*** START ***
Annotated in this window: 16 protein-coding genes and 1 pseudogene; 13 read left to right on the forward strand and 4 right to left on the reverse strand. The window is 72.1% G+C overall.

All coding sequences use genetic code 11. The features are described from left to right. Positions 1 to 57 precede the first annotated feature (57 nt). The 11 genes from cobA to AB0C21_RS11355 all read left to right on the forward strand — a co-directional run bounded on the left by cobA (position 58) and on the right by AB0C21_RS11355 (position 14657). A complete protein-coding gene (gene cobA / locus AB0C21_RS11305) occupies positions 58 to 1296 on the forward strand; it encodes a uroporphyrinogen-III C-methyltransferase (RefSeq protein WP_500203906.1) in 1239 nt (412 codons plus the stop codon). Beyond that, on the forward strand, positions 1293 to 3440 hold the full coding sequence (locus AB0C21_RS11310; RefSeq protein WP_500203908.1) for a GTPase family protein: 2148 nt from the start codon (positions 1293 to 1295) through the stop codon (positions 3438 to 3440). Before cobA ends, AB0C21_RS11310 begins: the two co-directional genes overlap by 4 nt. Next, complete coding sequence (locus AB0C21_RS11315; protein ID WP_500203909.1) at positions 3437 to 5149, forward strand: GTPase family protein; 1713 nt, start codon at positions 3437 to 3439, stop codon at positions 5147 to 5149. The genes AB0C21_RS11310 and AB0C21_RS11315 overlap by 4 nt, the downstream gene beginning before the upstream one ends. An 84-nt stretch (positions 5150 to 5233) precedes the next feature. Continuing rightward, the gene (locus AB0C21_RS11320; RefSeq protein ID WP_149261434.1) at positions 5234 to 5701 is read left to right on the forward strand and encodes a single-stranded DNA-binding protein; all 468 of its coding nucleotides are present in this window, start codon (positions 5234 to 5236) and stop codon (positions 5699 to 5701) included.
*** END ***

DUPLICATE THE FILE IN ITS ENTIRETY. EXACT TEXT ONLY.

Annotated in this window: 16 protein-coding genes and 1 pseudogene; 13 read left to right on the forward strand and 4 right to left on the reverse strand. The window is 72.1% G+C overall.

All coding sequences use genetic code 11. The features are described from left to right. Positions 1 to 57 precede the first annotated feature (57 nt). The 11 genes from cobA to AB0C21_RS11355 all read left to right on the forward strand — a co-directional run bounded on the left by cobA (position 58) and on the right by AB0C21_RS11355 (position 14657). A complete protein-coding gene (gene cobA / locus AB0C21_RS11305) occupies positions 58 to 1296 on the forward strand; it encodes a uroporphyrinogen-III C-methyltransferase (RefSeq protein WP_500203906.1) in 1239 nt (412 codons plus the stop codon). Beyond that, on the forward strand, positions 1293 to 3440 hold the full coding sequence (locus AB0C21_RS11310; RefSeq protein WP_500203908.1) for a GTPase family protein: 2148 nt from the start codon (positions 1293 to 1295) through the stop codon (positions 3438 to 3440). Before cobA ends, AB0C21_RS11310 begins: the two co-directional genes overlap by 4 nt. Next, complete coding sequence (locus AB0C21_RS11315; protein ID WP_500203909.1) at positions 3437 to 5149, forward strand: GTPase family protein; 1713 nt, start codon at positions 3437 to 3439, stop codon at positions 5147 to 5149. The genes AB0C21_RS11310 and AB0C21_RS11315 overlap by 4 nt, the downstream gene beginning before the upstream one ends. An 84-nt stretch (positions 5150 to 5233) precedes the next feature. Continuing rightward, the gene (locus AB0C21_RS11320; RefSeq protein ID WP_149261434.1) at positions 5234 to 5701 is read left to right on the forward strand and encodes a single-stranded DNA-binding protein; all 468 of its coding nucleotides are present in this window, start codon (positions 5234 to 5236) and stop codon (positions 5699 to 5701) included.